Monday, June 08, 2009

Nurse Jackie, "Pilot": Helloooooo, Nurse!

Spoilers for the series premiere of "Nurse Jackie" coming up just as soon as I flush an ear...
"I don't like chatty. I don't do chatty. I like quiet. Quiet and mean -- those are my people." -Jackie Peyton
As mentioned yesterday when I linked to my Edie Falco interview (also available in transcript form!), I didn't get an opportunity to do a proper review of "Nurse Jackie" due to space and time constraints. So this review will be a bit more general than ones for later episodes.

"Nurse Jackie," the pilot in particular, is constructed out of a lot of second-hand parts. We have the medical professional who plays by her own rules ("House" among others), knows more than the people at the hospital who outrank her (ditto), has a painkiller addiction (triple ditto) and has an ongoing relationship that we discover at the episode's end is really an affair, because our heroine has a spouse and kids at home ("Mad Men").

(Note: I'm not saying "House" or "Mad Men" invented any of those tropes. If anything, I was amused when AMC requested we not reveal the end of the "Mad Men" pilot in our reviews, since it seemed so bloody obvious that Don was married, because I'd seen that beat so many other places. I'm just saying that those are two current shows that play in a lot of the same territory.)

But my opinion is that it's not the song, but how you sing it, and Edie Falco makes some beautiful damn music as Jackie.

Forget about any "she's so different from Carmela!" commentary, since that pretty much goes without saying. (The butch haircut alone oughta end that discussion.) Just taken as an isolated performance, it's wonderful: funny where she needs to be (loved Jackie's reaction to Coop grabbing her breast), not overly strident when she's tearing into authority figures(*), just the right amount of tender (which is to say around 10%) in those rare moments where Jackie's facade cracks even a little, and compelling throughout. It took me a couple of episodes to get on board with the show beyond Falco, but she's so damn good I would have given it a whole lot of rope before deciding the rest wasn't for me.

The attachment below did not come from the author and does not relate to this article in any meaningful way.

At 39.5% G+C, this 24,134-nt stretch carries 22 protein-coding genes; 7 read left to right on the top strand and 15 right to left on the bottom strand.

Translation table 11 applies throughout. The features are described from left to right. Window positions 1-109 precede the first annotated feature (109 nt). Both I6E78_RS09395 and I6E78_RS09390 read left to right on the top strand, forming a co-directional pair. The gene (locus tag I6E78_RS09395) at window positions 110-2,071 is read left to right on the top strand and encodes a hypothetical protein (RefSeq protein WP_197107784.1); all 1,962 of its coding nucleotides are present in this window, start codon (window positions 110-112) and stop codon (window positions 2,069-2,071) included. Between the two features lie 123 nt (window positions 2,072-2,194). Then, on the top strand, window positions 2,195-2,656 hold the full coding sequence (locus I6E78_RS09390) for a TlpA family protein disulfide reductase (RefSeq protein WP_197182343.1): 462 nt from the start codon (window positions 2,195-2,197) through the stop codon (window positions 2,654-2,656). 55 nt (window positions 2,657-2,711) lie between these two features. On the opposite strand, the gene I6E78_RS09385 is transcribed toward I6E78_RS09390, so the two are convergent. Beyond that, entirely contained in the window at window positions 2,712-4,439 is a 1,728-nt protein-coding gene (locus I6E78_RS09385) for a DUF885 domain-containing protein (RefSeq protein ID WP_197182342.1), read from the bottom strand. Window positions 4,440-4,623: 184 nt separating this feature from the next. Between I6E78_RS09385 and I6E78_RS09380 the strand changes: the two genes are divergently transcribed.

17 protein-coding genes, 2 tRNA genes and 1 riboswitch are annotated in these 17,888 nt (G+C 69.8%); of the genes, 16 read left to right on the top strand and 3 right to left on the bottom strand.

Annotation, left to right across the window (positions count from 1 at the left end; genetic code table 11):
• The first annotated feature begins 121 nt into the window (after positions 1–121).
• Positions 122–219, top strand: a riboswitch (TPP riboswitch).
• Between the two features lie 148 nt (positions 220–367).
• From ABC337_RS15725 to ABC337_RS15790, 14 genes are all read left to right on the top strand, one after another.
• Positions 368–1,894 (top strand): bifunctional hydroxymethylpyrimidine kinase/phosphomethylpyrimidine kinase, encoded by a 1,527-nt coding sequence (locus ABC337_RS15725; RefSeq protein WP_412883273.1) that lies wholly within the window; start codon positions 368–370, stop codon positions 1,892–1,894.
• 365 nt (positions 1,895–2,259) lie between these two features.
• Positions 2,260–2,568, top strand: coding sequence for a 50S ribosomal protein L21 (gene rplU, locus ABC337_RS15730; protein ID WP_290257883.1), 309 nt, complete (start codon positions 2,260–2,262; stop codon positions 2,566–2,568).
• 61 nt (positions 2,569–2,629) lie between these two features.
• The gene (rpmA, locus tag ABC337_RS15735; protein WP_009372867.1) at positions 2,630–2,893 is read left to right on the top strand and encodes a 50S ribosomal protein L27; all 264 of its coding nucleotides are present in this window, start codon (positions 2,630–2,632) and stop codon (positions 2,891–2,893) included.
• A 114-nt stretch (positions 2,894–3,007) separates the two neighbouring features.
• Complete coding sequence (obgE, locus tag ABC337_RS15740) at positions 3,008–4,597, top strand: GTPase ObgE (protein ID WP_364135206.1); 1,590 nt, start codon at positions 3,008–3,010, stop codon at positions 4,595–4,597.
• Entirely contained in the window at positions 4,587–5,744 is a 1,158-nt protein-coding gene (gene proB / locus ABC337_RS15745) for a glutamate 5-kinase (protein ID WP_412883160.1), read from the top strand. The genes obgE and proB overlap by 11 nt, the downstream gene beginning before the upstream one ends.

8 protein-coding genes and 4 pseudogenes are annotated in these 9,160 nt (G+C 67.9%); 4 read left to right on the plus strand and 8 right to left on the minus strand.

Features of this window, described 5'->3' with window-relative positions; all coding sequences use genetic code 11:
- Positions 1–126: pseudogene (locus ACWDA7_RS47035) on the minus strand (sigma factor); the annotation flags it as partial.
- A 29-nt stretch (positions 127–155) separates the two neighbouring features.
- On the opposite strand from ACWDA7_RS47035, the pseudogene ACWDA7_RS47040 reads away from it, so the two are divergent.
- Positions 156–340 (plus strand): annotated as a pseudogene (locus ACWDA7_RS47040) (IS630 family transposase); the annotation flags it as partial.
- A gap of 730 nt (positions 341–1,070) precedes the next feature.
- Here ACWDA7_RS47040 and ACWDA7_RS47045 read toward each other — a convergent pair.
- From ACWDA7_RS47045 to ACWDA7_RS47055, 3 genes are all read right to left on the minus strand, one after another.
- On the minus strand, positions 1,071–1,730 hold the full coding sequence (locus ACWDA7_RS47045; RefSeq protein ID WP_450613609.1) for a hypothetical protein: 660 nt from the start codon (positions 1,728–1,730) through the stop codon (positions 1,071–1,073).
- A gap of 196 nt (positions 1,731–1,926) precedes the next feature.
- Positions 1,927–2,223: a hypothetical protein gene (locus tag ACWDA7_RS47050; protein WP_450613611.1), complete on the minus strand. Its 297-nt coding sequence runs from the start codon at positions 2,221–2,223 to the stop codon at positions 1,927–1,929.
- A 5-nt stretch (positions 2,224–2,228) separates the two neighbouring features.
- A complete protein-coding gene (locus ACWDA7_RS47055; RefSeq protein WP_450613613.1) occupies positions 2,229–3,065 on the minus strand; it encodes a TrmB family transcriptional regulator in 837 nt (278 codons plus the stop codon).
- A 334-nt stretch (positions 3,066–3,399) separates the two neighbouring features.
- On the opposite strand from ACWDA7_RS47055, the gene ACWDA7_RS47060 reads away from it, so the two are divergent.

(*) "Nurse Jackie" is gonna look even better next week when TNT's nearly-identical -- but vastly inferior in every way -- "Hawthorne" debuts. I think Jada Pinkett's hands my be surgically glued to her hips in that show.

Yes, they lay on the Jackie-as-vigilante-nurse thing a bit thick here, between the organ donor forgery, the flushed ear, giving the stolen boots and money to the bike messenger's pregnant girlfriend, etc. But pilots often have to color in broad strokes to make an impression, then get more into nuance as they go forward.

But even here, I think Falco plays well off most of the cast, I like the undercurrent of Catholicism throughout, and it works as a dramedy. That is, it doesn't feel too short at 30 minutes, has a nice balance of pathos and laughs, and left me feeling satisfied at the end. (In that way, it's not unlike another show I'm writing about this summer, "Sports Night," though the tones and worldviews of the two shows couldn't be more different.)

Some other thoughts:

• Back when he was starring in Fox's short-lived "Fastlane," I noticed that Peter Facinelli not only looks a little like young Tom Cruise, but sounds exactly like him, and it's one of those things you can't un-learn. So I unfortunately spent a lot of his screen time here noticing that he's picked up on some other Cruise mannerisms over the years, like the way he flares his nostrils. I don't think it's intentional, and this is certainly preferable to, say Brad Rowe (a guy who had a career for a few years in the late '90s because he was a dead ringer for Brad Pitt, even though he couldn't act a lick), but I don't think I'm ever going to not be distracted by this.

• The one part of the pilot I really disliked was Anna Deveare Smith as the nosy hospital administrator. And, really, it took through nearly the sixth episode (the last I've seen in advance) to warm to her. Her character is the one part of the show that feels too broad and easy, and I say that as someone who usually believes the ADS hype.